Countless guitarists have lifted Chuck Berry’s electric guitar licks and riffs, which seems only fair, considering that Berry stole some of them himself.
But when did it cross the line? Apparently whenever Chuck said so.
Here are five blatant thefts from the Berry patch...
1) The Beach Boys | “Surfin’ U.S.A.” (1963)
This Beach Boys hit is essentially Chuck’s “Sweet Little Sixteen” with new lyrics penned by Beach Boys leader Brian Wilson and singer Mike Love, who was uncredited.
Wilson liked how Berry’s lyrics named key places in the U.S. and thought a song that gave a shout out to California’s top surf spots could be a hit.
“I just took ‘Sweet Little Sixteen’ and rewrote it into something of our own,” Wilson told The Los Angeles Times in 2015.
While the Leonard Chess biopic Cadillac Records depicts Berry (played by Mos Def) as being angry about Wilson’s appropriation of his music, in reality the guitarist liked “Surfin’ U.S.A.” and reportedly even complimented the Beach Boys.
“We ran into Chuck Berry in Copenhagen and he told us he loves ‘Surfin’ U.S.A.’,” guitarist Carl Wilson recalled.
But that didn’t stop him from demanding his cut.
Beach Boys manager Murray Wilson (the father of Brian and his brothers) gave the song to Berry’s publisher, Arc Music, and for a while the song was credited solely to Berry, although in later years it has been shared by Berry and Wilson.
2) The Beach Boys | “Fun, Fun, Fun” (1964)
These guys again! You’d be forgiven for hearing Carl Wilson’s opening guitar solo to this early Beach Boys hit and thinking it was a cover of “Johnny B. Goode” – it’s nearly identical to Berry’s timeless intro to his 1958 classic track.
But Berry didn’t sue, and he likely couldn’t have, considering that he had himself copped the lines from Carl Hogan’s intro to the Louis Jordan’s 1946 tune “Ain’t That Just Like a Woman (They’ll Do It Every Time).”
Citing his influences, Berry said, “The main guy was Louis Jordan. I wanted to sing like Nat Cole, with lyrics like Louis Jordan, with the swing of Bennie Goodman with Charlie Christian on guitar, playing Carl Hogan’s riffs, with the soul of Muddy Waters.”
3) The Beatles | “I Saw Her Standing There” (1963)
“From the first minute we heard the great guitar intro to ‘Sweet Little Sixteen,’ we became fans of the great Chuck Berry,” Paul McCartney wrote upon Berry’s passing. “We learnt so many things from him which led us into a dream world of rock ’n’ roll music.”
Like his Beatle bandmate John Lennon, who was famously known to pinch Berry (see below), the bassist appropriated the bass line to this early Beatles cut from Berry’s catalog, specifically the track “I’m Talking About You,” which the Beatles performed on the BBC in 1963.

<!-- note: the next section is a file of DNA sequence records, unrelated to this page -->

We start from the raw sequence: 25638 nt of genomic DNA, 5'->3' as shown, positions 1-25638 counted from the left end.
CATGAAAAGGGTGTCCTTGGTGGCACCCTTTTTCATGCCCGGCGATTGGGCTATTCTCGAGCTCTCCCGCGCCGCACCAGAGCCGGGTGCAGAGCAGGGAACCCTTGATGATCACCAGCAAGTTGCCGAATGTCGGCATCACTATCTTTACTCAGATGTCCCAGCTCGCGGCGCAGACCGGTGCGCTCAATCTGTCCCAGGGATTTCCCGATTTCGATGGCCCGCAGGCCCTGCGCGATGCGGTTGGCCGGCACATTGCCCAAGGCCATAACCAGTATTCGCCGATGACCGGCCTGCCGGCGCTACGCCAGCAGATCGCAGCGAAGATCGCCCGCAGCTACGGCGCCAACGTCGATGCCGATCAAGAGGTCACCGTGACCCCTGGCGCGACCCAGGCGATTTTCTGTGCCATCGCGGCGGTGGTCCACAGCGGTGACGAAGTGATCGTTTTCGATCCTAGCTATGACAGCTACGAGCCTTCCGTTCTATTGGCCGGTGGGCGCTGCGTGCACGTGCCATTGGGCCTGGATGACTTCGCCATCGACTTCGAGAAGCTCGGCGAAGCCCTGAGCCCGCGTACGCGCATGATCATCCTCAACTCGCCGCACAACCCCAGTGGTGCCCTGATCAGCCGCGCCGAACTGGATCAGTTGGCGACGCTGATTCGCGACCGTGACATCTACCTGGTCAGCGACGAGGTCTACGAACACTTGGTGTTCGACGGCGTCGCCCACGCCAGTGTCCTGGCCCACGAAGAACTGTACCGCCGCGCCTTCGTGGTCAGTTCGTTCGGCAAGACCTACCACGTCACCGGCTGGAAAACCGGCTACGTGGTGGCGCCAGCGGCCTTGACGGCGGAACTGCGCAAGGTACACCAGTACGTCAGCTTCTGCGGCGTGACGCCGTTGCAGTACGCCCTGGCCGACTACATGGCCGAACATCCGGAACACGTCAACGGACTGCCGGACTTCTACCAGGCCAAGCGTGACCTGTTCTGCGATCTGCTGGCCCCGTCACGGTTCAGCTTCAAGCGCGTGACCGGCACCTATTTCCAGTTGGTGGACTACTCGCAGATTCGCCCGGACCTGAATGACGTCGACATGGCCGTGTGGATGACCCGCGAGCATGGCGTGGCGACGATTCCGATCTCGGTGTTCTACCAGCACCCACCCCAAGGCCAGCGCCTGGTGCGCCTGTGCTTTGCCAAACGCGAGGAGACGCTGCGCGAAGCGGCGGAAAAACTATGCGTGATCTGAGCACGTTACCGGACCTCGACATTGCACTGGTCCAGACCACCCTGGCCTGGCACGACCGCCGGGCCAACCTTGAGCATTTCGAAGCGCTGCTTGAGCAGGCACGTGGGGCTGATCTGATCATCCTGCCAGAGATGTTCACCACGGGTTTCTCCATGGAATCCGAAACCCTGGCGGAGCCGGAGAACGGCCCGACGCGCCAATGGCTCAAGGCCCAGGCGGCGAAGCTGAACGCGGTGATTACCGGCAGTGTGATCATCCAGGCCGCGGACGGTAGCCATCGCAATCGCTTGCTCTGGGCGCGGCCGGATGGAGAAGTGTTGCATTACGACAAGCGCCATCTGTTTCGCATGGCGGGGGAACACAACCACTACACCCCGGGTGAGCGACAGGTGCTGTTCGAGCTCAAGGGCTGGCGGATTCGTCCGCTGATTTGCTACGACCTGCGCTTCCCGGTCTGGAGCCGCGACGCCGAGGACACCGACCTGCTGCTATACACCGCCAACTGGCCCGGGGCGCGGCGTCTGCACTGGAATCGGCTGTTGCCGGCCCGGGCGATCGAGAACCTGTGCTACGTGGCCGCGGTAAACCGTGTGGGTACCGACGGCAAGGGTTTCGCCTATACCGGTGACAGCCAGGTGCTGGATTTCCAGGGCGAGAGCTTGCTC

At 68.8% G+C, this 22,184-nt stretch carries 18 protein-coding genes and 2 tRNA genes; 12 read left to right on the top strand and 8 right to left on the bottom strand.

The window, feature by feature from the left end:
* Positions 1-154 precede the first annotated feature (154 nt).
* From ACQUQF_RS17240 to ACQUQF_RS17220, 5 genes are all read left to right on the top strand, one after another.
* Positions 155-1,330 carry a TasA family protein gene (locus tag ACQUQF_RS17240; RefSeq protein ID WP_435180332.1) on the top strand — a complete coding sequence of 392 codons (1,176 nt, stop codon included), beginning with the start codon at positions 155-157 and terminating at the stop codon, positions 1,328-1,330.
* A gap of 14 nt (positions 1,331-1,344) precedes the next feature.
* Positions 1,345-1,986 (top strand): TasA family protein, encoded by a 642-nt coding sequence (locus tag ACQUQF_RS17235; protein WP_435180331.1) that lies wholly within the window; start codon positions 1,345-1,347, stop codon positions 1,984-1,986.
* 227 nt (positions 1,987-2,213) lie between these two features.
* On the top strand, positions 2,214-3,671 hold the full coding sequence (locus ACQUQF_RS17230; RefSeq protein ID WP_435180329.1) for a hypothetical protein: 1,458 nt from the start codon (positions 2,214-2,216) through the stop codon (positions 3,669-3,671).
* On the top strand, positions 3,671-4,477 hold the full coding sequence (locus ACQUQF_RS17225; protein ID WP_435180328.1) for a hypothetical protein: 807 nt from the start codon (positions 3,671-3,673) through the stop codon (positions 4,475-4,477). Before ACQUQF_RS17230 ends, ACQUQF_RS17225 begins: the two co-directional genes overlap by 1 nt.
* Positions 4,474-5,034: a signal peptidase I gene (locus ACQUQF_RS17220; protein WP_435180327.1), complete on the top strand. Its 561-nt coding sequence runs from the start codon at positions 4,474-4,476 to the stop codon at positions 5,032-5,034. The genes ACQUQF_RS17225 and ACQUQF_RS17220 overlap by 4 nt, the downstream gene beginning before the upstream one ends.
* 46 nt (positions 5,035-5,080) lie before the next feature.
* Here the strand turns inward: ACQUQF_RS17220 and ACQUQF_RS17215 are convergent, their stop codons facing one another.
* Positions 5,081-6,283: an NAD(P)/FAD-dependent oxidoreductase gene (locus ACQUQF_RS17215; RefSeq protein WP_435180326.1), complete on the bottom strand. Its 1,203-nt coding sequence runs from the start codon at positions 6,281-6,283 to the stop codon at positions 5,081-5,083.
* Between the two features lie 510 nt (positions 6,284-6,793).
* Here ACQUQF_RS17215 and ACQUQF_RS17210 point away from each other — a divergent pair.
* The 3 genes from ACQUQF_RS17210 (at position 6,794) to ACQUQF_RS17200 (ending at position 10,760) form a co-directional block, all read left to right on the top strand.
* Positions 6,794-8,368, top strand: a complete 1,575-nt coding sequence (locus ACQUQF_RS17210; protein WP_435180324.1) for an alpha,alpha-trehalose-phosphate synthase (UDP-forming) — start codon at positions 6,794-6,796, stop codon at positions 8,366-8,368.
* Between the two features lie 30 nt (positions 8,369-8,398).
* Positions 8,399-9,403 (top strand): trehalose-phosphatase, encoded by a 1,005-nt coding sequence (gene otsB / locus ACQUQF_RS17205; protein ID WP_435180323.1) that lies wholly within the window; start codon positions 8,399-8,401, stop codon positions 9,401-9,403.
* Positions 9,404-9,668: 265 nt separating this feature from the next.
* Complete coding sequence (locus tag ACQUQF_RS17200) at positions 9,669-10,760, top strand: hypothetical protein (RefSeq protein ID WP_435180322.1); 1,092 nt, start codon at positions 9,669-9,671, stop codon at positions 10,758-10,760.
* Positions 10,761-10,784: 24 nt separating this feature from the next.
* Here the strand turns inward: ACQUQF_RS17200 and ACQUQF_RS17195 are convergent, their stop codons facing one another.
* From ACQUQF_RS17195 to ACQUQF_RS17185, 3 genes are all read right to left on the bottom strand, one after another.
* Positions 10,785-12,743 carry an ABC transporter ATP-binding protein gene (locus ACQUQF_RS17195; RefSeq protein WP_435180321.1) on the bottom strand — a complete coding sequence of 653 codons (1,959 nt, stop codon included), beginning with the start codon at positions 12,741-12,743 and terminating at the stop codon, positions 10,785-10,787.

“I played exactly the same notes as he did and it fitted our number perfectly,” McCartney revealed in his autobiography, Many Years From Now. “Even now, when I tell people, I find few of them believe me; therefore, I maintain that a bass riff hasn’t got to be original.”
4) The Beatles | “Come Together” (1969)
John Lennon’s opening composition from Abbey Road begins by lifting a pair of lines from the second verse of Berry’s 1956 cut “You Can’t Catch Me,” with a minor alteration: Lennon sings “Here come ol’ flattop, he come groovin’ up slowly,” while Berry’s original was, “Here come a flattop, he was movin’ up with me.”
Originally played at a faster tempo than it appears on Abbey Road, “Come Together” was too close to Berry’s tune for McCartney, who suggested the Beatles give the song a different groove to help disguise the obvious similarities in the lyrics and melody.
“I said, ‘Let’s slow it down with a swampy bass-and-drums vibe.’ I came up with a bass line and it all flowed from there.”
That didn’t stop Berry’s publisher Big Seven Music from filing a claim of copyright infringement.
The case was settled out of court after Lennon agreed to record three songs from Big Seven’s catalog.
5) The Yardbirds | “Jeff’s Boogie” (1966)
This hyperspeed instrumental showcase is a highlight of Roger the Engineer, the Yardbirds’ psychedelic rock effort featuring Jeff Beck, who takes his cues here from Berry’s 1958 romp “Guitar Boogie.”
Berry’s version may be his own take on Arthur Smith’s 1948 12-bar Western swing track that bears the same name, which makes sense when you consider that Berry’s music was a fusion of R&B and country.
Beck’s version became a staple of his live shows, and he performed it with Stevie Ray Vaughan in 1984 (see the Live in Honolulu (opens in new tab) DVD) and during their 1989 tour.
Browse the Chuck Berry catalog here (opens in new tab).
Christopher Scapelliti is editor-in-chief of Guitar Player (opens in new tab) magazine, the world’s longest-running guitar magazine, founded in 1967. In his extensive career, he has authored in-depth interviews with such guitarists as Pete Townshend, Slash, Billy Corgan, Jack White, Elvis Costello and Todd Rundgren, and audio professionals including Beatles engineers Geoff Emerick and Ken Scott. He is the co-author of Guitar Aficionado: The Collections: The Most Famous, Rare, and Valuable Guitars in the World (opens in new tab), a founding editor of Guitar Aficionado magazine, and a former editor with Guitar World, Guitar for the Practicing Musician and Maximum Guitar. Apart from guitars, he maintains a collection of more than 30 vintage analog synthesizers.
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